“As a child, I found it quite hard to know if I wanted to be British or Nigerian. I knew I loved having an English Breakfast, but I also loved spinach and yams. I was in a constant battle with myself. It wasn’t until after university, and really only now, through my work that I feel at peace. I can be British and Nigerian, enjoy both traditions. I can be my own culture, my own identity.”

“As a child, I found it quite hard to know if I wanted to be British or Nigerian…I was in a constant battle with myself.”

His first collection was built in his parents’ backyard with a 3,000 EUR grant and a handful of tools his father bought him from B&Q. A gamble that would pay off, as just two-years-later he went on to show at London Design with collection called If Chairs Could Talk.

“It was a collection I did in 2015 where I depicted five characters from my childhood. I went to an all-boys school in North London, St. Aloysis. They separated us into X-Band and Y-Band, the X-Band were labeled as intelligent and given the best teachers and resources, and the Y-Band were deemed to have no potential. Most of my friends were put into the Y-Band; they weren’t really given a chance.”

“The first [chair] is called Backbone. One of the boys I went to school with moved from his home country when he was 15 or 16. He didn’t speak English, had an African accent and was bullied because of it. Like most people in that position, he wanted to fit into the cool group, and ended up doing things like cutting school, selling drugs, being destructive in class to be funny. This chair was based on him. If you look at the back, in the middle of the bottom, it’s not where it should be. It’s not comfortable. All these small elements have been moved, they’re in positions you wouldn’t expect. I took key parts of his narrative, and made them depict part of the story. Because he was not comfortable.”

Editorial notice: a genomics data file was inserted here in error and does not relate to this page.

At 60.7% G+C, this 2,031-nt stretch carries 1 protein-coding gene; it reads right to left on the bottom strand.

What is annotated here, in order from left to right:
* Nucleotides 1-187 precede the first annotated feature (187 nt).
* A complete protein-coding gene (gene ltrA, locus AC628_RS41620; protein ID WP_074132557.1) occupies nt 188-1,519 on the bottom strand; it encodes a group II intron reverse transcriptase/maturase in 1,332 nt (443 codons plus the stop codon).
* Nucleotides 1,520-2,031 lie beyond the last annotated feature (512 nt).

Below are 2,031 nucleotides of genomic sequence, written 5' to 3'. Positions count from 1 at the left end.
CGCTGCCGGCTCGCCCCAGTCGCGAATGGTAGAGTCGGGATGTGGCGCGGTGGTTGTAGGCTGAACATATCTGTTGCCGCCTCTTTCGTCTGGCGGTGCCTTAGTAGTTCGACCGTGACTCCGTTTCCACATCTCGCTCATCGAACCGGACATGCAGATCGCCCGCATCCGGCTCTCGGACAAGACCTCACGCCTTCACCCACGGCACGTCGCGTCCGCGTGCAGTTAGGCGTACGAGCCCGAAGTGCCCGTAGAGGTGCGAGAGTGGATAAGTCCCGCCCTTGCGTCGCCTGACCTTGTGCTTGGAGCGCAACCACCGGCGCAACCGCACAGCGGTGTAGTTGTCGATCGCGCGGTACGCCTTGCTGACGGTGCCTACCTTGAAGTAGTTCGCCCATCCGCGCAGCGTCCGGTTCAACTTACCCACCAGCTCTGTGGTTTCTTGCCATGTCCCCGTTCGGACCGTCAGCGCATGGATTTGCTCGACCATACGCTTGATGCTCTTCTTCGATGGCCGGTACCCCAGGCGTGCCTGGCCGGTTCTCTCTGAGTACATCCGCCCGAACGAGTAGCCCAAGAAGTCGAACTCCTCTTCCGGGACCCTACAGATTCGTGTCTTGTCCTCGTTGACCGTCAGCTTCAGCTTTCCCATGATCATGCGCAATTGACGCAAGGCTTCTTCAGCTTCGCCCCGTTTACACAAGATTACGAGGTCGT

“No matter how long your neck is, you still can’t see the future.”

“Another piece, The Trapped Star, you won’t be able to shoot because it has now been acquired by the Brighton Museum. The piece looked at two brothers, one my age and the other a year older. The younger brother was very intelligent and really good at music, but wanted to be just like his brother, sell drugs, cut school, do things that were not right. He was always stuck between two personalities, either be like his brother or be himself. Often the bad side was more powerful. With this chair, I had two that I brought together. A smaller one, a piano seat, represented his love for music, his light. Then there was this big captain’s chair, it represented who he was supposed to be, even though he never reached his full potential.”

“But then the underlying message behind the whole collection was based on the parable, ‘No matter how long your neck is, you still can’t see the future.’ You know, a giraffe has a long neck but it doesn’t mean it can see 50 years down the line. Most of the boys I mentioned, who these chairs were inspired by, are now doing such good things. They’re doctors and teachers and engineers. Even though they were labeled as failures, and people thought they weren’t going to be successful, they proved them wrong. I suppose the real message, in my own words, is to not judge people, but allow them to become who they are.”